Is there nowhere that is kind?
—Angelina Weld Grimké
There are very few contemporary political spaces where the energies of love and imagination are understood and respected as powerful social forces.
—Robin D. G. Kelley
Freedom dreams are sticky investments, promiscuous attachments, Velcro projectiles. We invest in those fighting injustice hopes that we often dare not express, anticipating that their successes will re-shape our worlds, chart different (dissident) possibilities for being, and being together. Freedom dreams rupture inevitable quotidians, irritating the certainties of slow violence and arbitrary execution. Each new victory seeds another future, an alternate trajectory. If nothing else, each new victory whispers, “it need not be like this.” We hold on to these whispers, gather them, chant them: “it need not be like this.”
After Christopher Dorner’s death, I started thinking with Essex Hemphill about memory work. Hemphill writes, “It is not enough to tell us that one was a brilliant poet, scientist, educator, or rebel. Whom did he love? It makes a difference.” I turned to bell hooks to learn about world-re-envisioning love, world-sustaining love, world-making love. I learned from James Baldwin—I’m still learning—the difficult labor of surviving because of love, and to love.
Resistance is an act of love. Protest is an act of love. Survival is an act of love. Yet, I find myself wondering at how many other ways there might be to love. About how to multiply these other ways of loving, to fill them not with the uncertainty of arbitrary violence, the always-available potential for death, the injunction to love fiercely because life can be so rudely truncated, but with differently paced forms of loving filled with richness and variety, with the slow unfolding that lasts all night and beyond.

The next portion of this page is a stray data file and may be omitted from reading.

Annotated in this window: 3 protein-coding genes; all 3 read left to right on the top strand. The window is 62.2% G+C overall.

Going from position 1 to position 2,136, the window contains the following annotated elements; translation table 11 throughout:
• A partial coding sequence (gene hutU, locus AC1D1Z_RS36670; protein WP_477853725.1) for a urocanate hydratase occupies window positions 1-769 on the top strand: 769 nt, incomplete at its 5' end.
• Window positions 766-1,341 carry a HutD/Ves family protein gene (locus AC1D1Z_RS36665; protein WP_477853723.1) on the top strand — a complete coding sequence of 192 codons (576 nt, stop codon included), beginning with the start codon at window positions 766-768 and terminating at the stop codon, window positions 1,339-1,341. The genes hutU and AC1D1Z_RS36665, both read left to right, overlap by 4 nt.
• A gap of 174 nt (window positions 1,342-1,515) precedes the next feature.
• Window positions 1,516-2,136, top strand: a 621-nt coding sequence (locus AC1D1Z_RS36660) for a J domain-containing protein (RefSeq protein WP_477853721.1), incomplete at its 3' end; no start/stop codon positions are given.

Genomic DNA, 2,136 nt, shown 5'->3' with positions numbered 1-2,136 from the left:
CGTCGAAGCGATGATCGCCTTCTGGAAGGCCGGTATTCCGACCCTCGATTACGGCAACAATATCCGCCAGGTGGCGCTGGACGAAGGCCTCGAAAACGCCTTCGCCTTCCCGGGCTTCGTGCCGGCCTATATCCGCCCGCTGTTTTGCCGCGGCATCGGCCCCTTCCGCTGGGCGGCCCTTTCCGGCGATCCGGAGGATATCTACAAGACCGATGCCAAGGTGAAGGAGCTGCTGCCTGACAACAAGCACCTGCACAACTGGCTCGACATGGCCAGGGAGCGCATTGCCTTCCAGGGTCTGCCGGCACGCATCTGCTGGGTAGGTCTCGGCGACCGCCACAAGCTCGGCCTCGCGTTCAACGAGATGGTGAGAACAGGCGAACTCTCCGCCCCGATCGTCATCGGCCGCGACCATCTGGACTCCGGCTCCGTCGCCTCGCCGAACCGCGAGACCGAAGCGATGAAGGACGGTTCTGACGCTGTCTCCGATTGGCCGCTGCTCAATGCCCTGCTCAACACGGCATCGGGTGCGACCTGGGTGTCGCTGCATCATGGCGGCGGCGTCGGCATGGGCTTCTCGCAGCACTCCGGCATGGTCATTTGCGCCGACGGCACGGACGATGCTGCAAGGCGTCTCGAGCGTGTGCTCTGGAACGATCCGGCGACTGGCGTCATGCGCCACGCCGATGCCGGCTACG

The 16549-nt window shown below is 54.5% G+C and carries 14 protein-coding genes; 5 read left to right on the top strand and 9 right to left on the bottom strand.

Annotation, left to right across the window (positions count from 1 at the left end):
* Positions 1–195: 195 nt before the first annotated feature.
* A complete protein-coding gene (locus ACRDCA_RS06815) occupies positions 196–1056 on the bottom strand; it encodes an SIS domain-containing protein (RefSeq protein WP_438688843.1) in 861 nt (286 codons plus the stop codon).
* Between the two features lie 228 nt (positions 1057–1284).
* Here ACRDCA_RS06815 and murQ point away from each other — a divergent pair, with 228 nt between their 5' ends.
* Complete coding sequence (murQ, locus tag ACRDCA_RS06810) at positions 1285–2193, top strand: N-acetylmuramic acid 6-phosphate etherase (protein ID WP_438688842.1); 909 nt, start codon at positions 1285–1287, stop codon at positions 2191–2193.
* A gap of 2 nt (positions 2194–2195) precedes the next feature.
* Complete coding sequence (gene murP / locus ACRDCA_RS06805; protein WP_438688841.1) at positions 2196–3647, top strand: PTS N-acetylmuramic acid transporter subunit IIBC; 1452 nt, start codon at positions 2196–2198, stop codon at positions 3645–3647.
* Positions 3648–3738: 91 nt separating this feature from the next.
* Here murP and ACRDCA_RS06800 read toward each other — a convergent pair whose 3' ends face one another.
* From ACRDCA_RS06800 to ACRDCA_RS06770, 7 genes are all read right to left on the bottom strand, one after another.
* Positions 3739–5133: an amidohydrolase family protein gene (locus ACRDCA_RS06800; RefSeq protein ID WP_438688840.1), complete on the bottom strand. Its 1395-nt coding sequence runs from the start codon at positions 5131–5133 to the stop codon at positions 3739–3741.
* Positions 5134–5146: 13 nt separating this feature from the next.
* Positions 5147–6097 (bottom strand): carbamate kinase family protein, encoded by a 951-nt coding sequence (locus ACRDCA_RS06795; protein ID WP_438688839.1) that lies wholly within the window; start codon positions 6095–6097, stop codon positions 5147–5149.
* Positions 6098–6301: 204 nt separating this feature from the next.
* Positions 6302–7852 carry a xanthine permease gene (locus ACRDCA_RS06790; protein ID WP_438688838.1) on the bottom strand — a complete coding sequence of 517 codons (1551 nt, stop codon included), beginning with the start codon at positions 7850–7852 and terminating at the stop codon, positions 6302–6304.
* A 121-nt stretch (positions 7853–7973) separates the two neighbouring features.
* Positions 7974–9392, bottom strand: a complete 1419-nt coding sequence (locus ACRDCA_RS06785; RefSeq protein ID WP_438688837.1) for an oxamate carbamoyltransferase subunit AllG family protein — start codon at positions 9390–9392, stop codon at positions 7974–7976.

Done took my livin’ as it came
Done grabbed my joy, done risked my life
–Sterling A. Brown
We gather around Ferguson, Missouri, from around the world to mourn Mike Brown’s truncated life. We assemble with familiar phrases—“gone too soon,” “untimely death,” “tragic loss”—phrases that too many of us have uttered too often, phrases that we would prefer not to utter. Phrases that store still-unfolding histories of disposability. We gather in global moments of silence and global articulations of rage. We gather with the hope that Mike Brown had “grabbed” his “joy” when he could. We gather with the residents of Ferguson as they try to imagine a livable beyond, to build from this moment a more shareable world. And amidst the noise, we try to listen for their freedom dreams, to dream with them.
It might be impossible for those of us outside Ferguson not to try to pursue our own freedom dreams through Ferguson. We want to see our hopes realized: hopes that a racist police system will be indicted and undone; hopes that Mike Brown’s family will receive justice and compassion; hopes that fragile coalitions formed around Ferguson will continue to grow and to forge even more powerful alliances; hopes that those freedom dreams emerging from Ferguson will transform other spaces; hopes that the attention paid to Mike Brown’s killing will give pause should a similar situation occur and that lives will be saved; hopes that this moment will not simply be another place and date to add to an already too-long list, but will undo the very logics and practices that make such geographies:geo-histories possible. This is already too much to ask of and from Ferguson. We can hope that our freedom dreams help to nurture those of Mike Brown’s family. We can hope that we learn from Ferguson how to shape and inhabit freedom dreams. We can hope that we learn to listen to Ferguson’s freedom dreams.
*with many thanks to Robin Kelley for the phrase “freedom dreams”